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Ed Psy 330: Week 4

by: Emma Eiden

Ed Psy 330: Week 4 Ed Psy 330

Emma Eiden
GPA 3.88

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Individual Variables
Educational Psychology
Class Notes
psy, ed, 330, individual, variables
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This 8 page Class Notes was uploaded by Emma Eiden on Tuesday October 4, 2016. The Class Notes belongs to Ed Psy 330 at University of Wisconsin - Milwaukee taught by in Summer 2014. Since its upload, it has received 3 views. For similar materials see Educational Psychology in Education Psychology at University of Wisconsin - Milwaukee.

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Date Created: 10/04/16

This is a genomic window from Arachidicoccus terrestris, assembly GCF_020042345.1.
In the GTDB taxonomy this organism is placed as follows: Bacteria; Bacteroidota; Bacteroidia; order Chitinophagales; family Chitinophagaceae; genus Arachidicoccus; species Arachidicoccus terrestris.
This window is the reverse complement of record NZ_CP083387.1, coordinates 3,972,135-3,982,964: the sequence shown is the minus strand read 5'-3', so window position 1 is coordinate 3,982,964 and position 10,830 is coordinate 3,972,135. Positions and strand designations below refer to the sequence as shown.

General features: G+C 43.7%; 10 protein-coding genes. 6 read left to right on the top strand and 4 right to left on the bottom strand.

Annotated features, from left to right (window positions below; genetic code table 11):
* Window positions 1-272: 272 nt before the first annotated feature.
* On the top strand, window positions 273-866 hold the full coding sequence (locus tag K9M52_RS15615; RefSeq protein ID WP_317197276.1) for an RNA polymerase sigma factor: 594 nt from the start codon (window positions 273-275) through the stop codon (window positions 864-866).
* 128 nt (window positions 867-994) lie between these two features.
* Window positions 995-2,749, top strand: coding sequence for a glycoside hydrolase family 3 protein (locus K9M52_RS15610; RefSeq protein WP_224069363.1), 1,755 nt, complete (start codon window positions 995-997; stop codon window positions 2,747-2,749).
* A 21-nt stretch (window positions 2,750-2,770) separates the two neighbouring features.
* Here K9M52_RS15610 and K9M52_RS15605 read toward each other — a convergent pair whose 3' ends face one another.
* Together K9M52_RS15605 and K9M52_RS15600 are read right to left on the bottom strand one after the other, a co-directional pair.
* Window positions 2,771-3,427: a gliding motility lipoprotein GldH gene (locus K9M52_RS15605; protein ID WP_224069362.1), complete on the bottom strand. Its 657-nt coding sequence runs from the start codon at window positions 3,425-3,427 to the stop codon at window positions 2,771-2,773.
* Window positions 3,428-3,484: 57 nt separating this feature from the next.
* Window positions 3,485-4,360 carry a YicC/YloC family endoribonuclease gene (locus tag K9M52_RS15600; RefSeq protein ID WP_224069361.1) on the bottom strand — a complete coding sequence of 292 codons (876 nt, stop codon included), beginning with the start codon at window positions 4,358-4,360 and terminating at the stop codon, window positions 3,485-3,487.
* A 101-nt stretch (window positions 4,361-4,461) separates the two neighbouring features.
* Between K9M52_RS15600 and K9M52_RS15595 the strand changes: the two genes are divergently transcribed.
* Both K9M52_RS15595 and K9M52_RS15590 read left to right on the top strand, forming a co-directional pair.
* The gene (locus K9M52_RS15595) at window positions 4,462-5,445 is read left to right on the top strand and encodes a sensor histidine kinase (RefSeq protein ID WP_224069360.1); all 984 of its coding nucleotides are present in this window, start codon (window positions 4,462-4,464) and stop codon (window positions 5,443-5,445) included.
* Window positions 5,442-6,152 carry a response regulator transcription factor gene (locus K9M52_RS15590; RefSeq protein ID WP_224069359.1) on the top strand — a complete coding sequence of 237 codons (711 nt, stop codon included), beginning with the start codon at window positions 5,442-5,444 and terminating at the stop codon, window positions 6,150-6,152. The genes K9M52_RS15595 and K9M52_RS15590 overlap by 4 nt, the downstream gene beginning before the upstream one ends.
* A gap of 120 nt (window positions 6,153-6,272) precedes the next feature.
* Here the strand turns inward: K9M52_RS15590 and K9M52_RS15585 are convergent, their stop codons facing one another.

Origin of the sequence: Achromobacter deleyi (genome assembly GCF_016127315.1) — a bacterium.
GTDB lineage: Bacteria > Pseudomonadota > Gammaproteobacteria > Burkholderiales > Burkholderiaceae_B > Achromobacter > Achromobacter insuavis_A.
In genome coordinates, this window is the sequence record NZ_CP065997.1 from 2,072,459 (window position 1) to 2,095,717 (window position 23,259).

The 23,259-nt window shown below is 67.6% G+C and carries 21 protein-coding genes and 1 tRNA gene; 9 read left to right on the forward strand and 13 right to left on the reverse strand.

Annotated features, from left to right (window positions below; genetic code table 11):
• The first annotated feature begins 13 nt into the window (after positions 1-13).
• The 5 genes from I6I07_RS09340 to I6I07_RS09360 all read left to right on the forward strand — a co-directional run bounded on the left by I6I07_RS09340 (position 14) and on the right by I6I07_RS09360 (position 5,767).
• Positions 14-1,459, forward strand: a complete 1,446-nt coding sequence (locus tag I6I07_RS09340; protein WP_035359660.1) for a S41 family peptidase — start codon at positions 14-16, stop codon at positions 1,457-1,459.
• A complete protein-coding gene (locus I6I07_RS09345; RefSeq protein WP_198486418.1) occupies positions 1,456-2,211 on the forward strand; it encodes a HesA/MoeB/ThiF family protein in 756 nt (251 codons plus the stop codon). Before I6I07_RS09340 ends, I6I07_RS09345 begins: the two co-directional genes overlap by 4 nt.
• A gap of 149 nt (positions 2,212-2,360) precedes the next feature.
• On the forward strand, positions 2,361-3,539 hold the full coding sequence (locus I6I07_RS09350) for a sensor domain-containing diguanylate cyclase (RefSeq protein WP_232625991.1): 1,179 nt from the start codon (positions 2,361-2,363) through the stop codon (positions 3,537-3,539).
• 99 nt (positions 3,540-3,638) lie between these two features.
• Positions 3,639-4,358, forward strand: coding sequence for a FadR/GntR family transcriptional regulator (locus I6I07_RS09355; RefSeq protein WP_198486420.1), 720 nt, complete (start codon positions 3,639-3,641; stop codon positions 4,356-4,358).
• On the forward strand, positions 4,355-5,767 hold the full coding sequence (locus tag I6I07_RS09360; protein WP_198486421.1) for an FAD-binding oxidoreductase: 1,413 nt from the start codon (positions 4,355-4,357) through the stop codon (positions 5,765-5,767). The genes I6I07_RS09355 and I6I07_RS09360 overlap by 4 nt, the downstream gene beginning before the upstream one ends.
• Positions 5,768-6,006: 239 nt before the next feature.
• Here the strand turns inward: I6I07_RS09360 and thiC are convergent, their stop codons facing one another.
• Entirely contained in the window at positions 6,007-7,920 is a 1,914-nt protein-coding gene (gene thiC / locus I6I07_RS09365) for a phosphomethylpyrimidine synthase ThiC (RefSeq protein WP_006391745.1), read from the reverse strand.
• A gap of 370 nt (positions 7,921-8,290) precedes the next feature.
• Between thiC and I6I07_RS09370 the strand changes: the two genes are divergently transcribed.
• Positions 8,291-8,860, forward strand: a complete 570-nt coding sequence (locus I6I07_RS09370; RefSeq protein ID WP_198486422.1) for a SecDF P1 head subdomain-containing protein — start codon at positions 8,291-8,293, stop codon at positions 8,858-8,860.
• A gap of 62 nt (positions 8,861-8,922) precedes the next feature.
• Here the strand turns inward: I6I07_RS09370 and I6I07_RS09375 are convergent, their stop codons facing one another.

Topic Four: Individual Variables Emma Eiden 1. State seven major assumptions of the psychometric perspective. - Human characteristics exist as traits - Traits are bipolar dimensions meaning traits can be viewed as existing as opposites such as sad-happy, pessimism-optimism, and unfriendly- friendly - Traits are useful in comparing people - Traits exist on a continuum and people vary as to where the traits they possess fall on the continuum. People may have traits extremes like extreme pessimism and extreme optimism, while other peoples’ traits fall between the extremes - Traits are quantifiable and the actual number of a trait a person possesses can be represented numerically. An extremely optimistic person may be represented with the number “10” and a pessimist with the number “1”. Someone that can be represented between the two might be given the number “6”. - Because traits are quantifiable, traits are easily measured - Traits are very stable over long periods of time: once positive, always a positive person 2. Explain how the formula for IQ works. - The intelligence quotient or “IQ” refers to a person’s mental age divided by their chronological age, which is then multiplied by 100. Written out like MA/CAx100. 3. Describe the concept of the normal distribution. - Normal distribution is a symmetrical distribution, with a majority of scores falling in the middle of the possible range of scores and some of them being towards the extremes of that range. The normal distribution is useful because of the central limit which means that under mild conditions, the mean of many random variables independently drawn from the same distribution is distributed approximately normally, irrespective of the form of the original distribution: physical quantities that are expected to be the sum of many independent processes (such as measurement errors) often have a distribution very close to the normal. 4. Describe the drawbacks of group intelligence tests. - When a test in given to a large group, the examiner cannot measure the student’s stress level or their anxiety levels, establish rapport, and so on. Also in large group testing situations, the students may not Topic Four: Individual Variables completely understand the instructions or may become distracted by the other students in the room. 5. Discuss the "best practices" strategies for interpreting intelligence test scores. - Avoid unwarranted stereotypes and negative expectations about students based on their IQ scores: An IQ test should always be considered a measure of current performance and not of what the student’s fixed potential may be. Maturational changes and an enriched environment can advance a student’s intelligence, thus helping improve their IQ scores. - Don’t use IQ tests as the main or sole characteristic of competence: A high IQ test in not the ultimate measure of human value. Teachers should also measure a student’s intelligence based on verbal skills while also keeping in mind a child’s strengths and weaknesses in different areas of intelligence. - Especially be cautious in interpreting the meaningfulness of an overall IQ score: Many educational psychologists say that it is important to consider the student’s strengths and weaknesses in different areas of intelligence instead of their overall IQ. 6. Compare Spearman's view of intelligence to that of Wechsler. - Charles Spearman was a pioneer of factor analysis that did his seminal work on models for human intelligence including his theories about cognitive test scores and coming up with the term “g factor”. The Spearman rank correlation coefficient or Spearman’s rho is a nonparmetric measure of statistical dependence of two variables. It assesses how well the relationship between two variables can be described using a monotonic function. If there are no repeated data values, a perfect Spearman correlation of +1 or −1 occurs when each of the variables is a perfect monotone function of the other. - Wechsler is well-known for his developments of the Wechsler Adult Intelligence Scale and the Wechsler Intelligence Scale for Children. Wechsler emphasized that factors other than intellectual ability are involved in intelligent behavior. He assigned an arbitrary value of 100 to the mean intelligence and added or subtracted another 15 points for each standard deviation above or below the mean the subject was and divided the concept of intelligence into two main areas: verbal and performance (non-verbal) scales, each evaluated with different subtests. 7. Explain Sternberg's Triarchic Theory of intelligence. Topic Four: Individual Variables - Sternberg’s Triarchic Theory of intelligence describes that intelligence is how well an individual deals with environmental changes throughout their lifespan. Sternberg’s theory comprises three parts: componential, experiential, and contextual/practical intelligence. The componential dimensional is the ability to use intelligence for problem solving in specific situations where there is one right answer. It includes such skills as being able to analyze, judge, evaluate, compare, and contrast. Experiential dimension is also called “creative intelligence” because it concerns practice solving problems in specific areas. Some people are better in classes than others making this differ from componential intelligence because a student strong in the componential area might do well in classes that require memorization and the ability to analyze information, but the student might not be particularly creative. A highly creative person might not be good at remembering things. Some people may be strong in both or weak in both. Practical intelligence concerns a person's application of familiarity with the external world to everyday tasks. Overall, Sternberg makes a point about what he calls “successful intelligence” which is the ability of a person to adapt, shape, and selects environments to accomplish their own goals and that of society. When teaching in the classroom, Sternberg feels tasks should be designed around the three areas. 8. Describe each of the eight "frames of mind" proposed by Gardner. - Verbal Skills: related to words and language- written and spoken; the ability to think in words and use language to express meaning like authors, speakers, and journals. This dominates most modern Western educational systems - Mathematical Skills: often thought of as “scientific thinking” because this intelligence deals with inductive and deductive reasoning and thinking, numbers, and the recognition of patterns; the ability to carry out mathematical operations like engineers, scientists, and accountants. - Spatial Skills: this intelligence relies on the sense of sight and the ability to visualize objects. This also includes the ability to create internal mental images and pictures; the ability to think three- dimensionally like sailors, artists, and architects - Bodily-kinesthetic Skills: related to physical movement and the knowing of the body including the brain’s motor cortex which controls bodily motion; the ability to manipulate objects and be physically adept (example: dancers, athletes, and surgeons) - Musical Skills: based on the recognition of tonal patterns including various environmental sounds and have the sensitivity to beats and rhythm; a sensitivity to pitch, melody, rhythm, and tone like composers, musicians, and music therapists. Topic Four: Individual Variables - Intrapersonal Skills: the intelligence relates to the inner states of being, self-reflection, metacognition (thinking about thinking), and awareness of spiritual realities; the ability to understand oneself and effectively direct ones’ life (example: theologians and therapists) - Interpersonal Skills: this intelligence operates primarily through person-to-person relationships and communication; the ability to understand and effectively interact with others (example: successful teachers and mental health professionals) - Naturalistic Skills: the ability to recognize and classify plants, minerals, and animals; the ability to observe patterns in nature and understand natural and human-made systems like ecologists, farmers, landscapers, and botanists. 9. Discuss how the Key School is related to Gardner's theory of intelligence. - The Key School is a K-6 elementary school where students are involved in a range of activities with a range of skills that closely correlate with Gardner’s Eight Frames of Mind. Every day each student is exposed to materials designed to stimulate a range of human abilities which include art, music, language skills, physical games, and mathematics. The school’s goal is to allow students to discover their natural curiosity and talents, and then let them explore their domains. Gardner explains that if teachers give their students the opportunities to use their bodies, imaginations, and their difference senses, most of the students will finals that they are good at something. Even student who are not outstanding in any single area of study will find they have many relative strengths. 10. Discuss the best practices for implementing Gardner's multiple intelligences. - Verbal Skills: read to children and let children read to you as well as take visits to libraries and bookstores. Have children summarize a story you read to them. - Mathematic Skills: Play games that involve logic and help students think about and construct an understanding of numbers. Take children on field trips to computer labs, electronics exhibits, and science museums. - Spatial Skills: have a variety of creative materials for children to use, take children to art museums and go on walks with children. Ask them to draw maps of their experiences. - Bodily-kinesthetic Skills: give children the chance to be active and be engaged in physical activity. Let children play outdoors, go to the park with them, and encourage them to participate in dance activities. Topic Four: Individual Variables - Musical Skills: let children play musical instruments or sing and take children to concerts - Intrapersonal Skills: encourage children to have hobbies and interests and give them sensitive feedback. Let them keep a journal or a scrapbook or their ideas and experiences. - Interpersonal Skills: encourage children to work in groups and help them to develop communication skills while also providing children group games to play - Naturalist Skills: create naturalist learning center in the classroom, engage children in outdoor naturalist activities such as taking children on a nature walk. 11. Explain the criticisms of "multiple intelligences." - Some critics conclude that the research base to support these theories have not yet developed yet. Some argue that Gardner’s classification seems arbitrary, for example if musical skills represent a type of intelligence, why don’t we also refer to chess intelligence, fighting intelligence, and so forth. 12. Discuss what advocates of "general intelligence" point to in their defense and some of the problems with the concept (e.g., with regard to job success and the IQ/achievement relationship over time). - Intelligence tests are moderately correlated with job performance. Individuals with higher scores on tests designed to measure general intelligence tend to get higher-paying, more prestigious jobs. However, general IQ tests predict only about ¼ of the variable in job success, with most variable being attributable to other factors such as motivation and education. Advocates of the concept of general intelligence point its success in predicting school and job success. Scores on tests of general intelligence are substantially correlated with school grades and achievement tests performance, both at the time of the test and years later. 13. Explain the Flynn Effect and why it may have occurred. - The Flynn effect is the substantial and long-sustained increase in both fluid and crystallized intelligence test scores measured in many parts of the world. The biggest effects occur when large groups are deprived of formal education for an extended period because it results in lower intelligence. Topic Four: Individual Variables 14. Explain why it is important to understand that the difference between the intelligence test scores of White and minority children is based on averages. - In the United States, children from black and Latino families score below children from white families on standardized intelligence tests. On average, black schoolchildren score 10 to 15 points lower on these tests than white children, but these are average scores because 15 to 25% of black children score higher than half of white schoolchildren do, and many white score lower than most black students. The reason is that the distribution of score for black students and white overlap. 15. Provide an explanation of the concept of stereotype threat and the results of research on the phenomenon. - The standards for early tests were almost exclusively based on white, middle-class status children. Some of the items were obviously culturally biased. The stereotype threat is the anxiety that tone’s behavior might confirm a negative stereotype about their “group” they belong in. 16. Discuss the purpose of culture-fair tests and why they are difficult to develop. - Culture-fair tests are tests of intelligence that are intended to be free of cultural bias. It is difficult to create them however because most tests tend to reflect what the dominant culture thinks is important and if the tests have time limits, that will bias the tests against groups not concerned with time. Because of the large amount of difficulties creating culture-fair tests, professors concluded that there are no culture-fair tests, only culture-reduced tests. 17. Describe tracking and its variations. - Tracking or Between-Class Ability Grouping is the act of grouping students based on their ability or achievement. A typical between-class grouping involves dividing students in a college preparatory tack and a general track. Another form of tracking takes place when a student’s abilities in difference subject areas are taken into track math class and a middle-track English class. 18. Discuss what critics of tracking argue, and the results of research on tracking. - Critics argue that tracking stigmatizes students who are consigned to low-track classes. Some also stress that tracking is used to segregate students according to ethnicity and socioeconomic status because Topic Four: Individual Variables higher tacks have fewer students from ethnic minority and impoverished backgrounds. Researchers have found that tracking is harmful to the achievement of low-track students but seem to be beneficial to high-track students. Overalls, researchers have found that students who are “tracked-up” or who are more exposed to a harder curriculum learn more than the same ability students who are “tracked-down” and are given a less challenging education. 19. Describe what the textbook concludes with regard to research on within-class ability grouping. - Within-class Ability Grouping is placing students in two or three groups within a class to take into account difference in the student’s abilities. This is a very common method in elementary and secondary education. The subject area most often involved is reading and math. Although many elementary school teachers use a form of within-class ability grouping, there is no clear research to support for using this strategy. 20. Differentiate between the "reflective" and "impulsive" thinking styles, and discuss how students with a "deep" as opposed to a "surface" style differ. - Impulsive/reflective thinking styles, also called conceptual tempo refer to involving a student’s tendency either to act quickly and impulsively or to take more time response and reflect on the accuracy of their answer. Research shows the impulsive students tend to make more mistakes than reflective students. Also, reflective students are more likely to do well on tasks like remembering structured information, reading comprehension, problem solving/decision making, and understanding text interpretation. Reflective students are more likely to set their own goals and concentrate on relevant information. Overall, reflective students do better in school than impulsive students. 21. List and describe the each of the Big 5 personality types. - Openness: interested in a variety or routine, independent or conforming, and imaginative or practical - Conscientiousness: organized or disorganized, careful or careless, and disciplined or impulsive - Extraversion: sociable or retiring, fun-loving or somber, affectionate or reserved - Agreeableness: softhearted or ruthless, trusting or suspicious, helpful or uncooperative - Emotional Stability (Neuroticism): calm or anxious, secure or insecure, and self-satisfied or self-pitying Topic Four: Individual Variables 22. State and define the characteristics of the three temperaments proposed by Thomas and Chess, and define the term itself. - Temperament is a person’s behavioral style and characteristic ways of responding. It can be defined by the following: - An easy child is generally in a positive mood, quickly establishes regular routines in infancy, and adapts easily to new experiences - A difficult child reacts negatively and cries frequently, engages in irregular daily routines, and is slow to accept change - A slow-to-warm-up child has a low activity level, is somewhat negative, and displays a low intensity of mood 23. Describe which type of temperament may place a child at risk for problems and what these problems entail. - A difficult temperament or a temperament that lacks control can place a student in risk for problems. There are some characteristics that describe the structures of temperament dimensions such as: - Extraversion/surgency or positive anticipation, impulsivity, activity level, and sensation seeking - Negative affectivity consists of fear, frustrations, sadness, and discomfort which is bad because these children are stressed often and cry easily - Effortful control (self-regulation) involves attentional focusing and shifting, inhibitory control, perceptual sensitivity, and low-intensity pleasure. Children low on effortful control are often unable to control their arousal and they become easily agitated and intensely emotional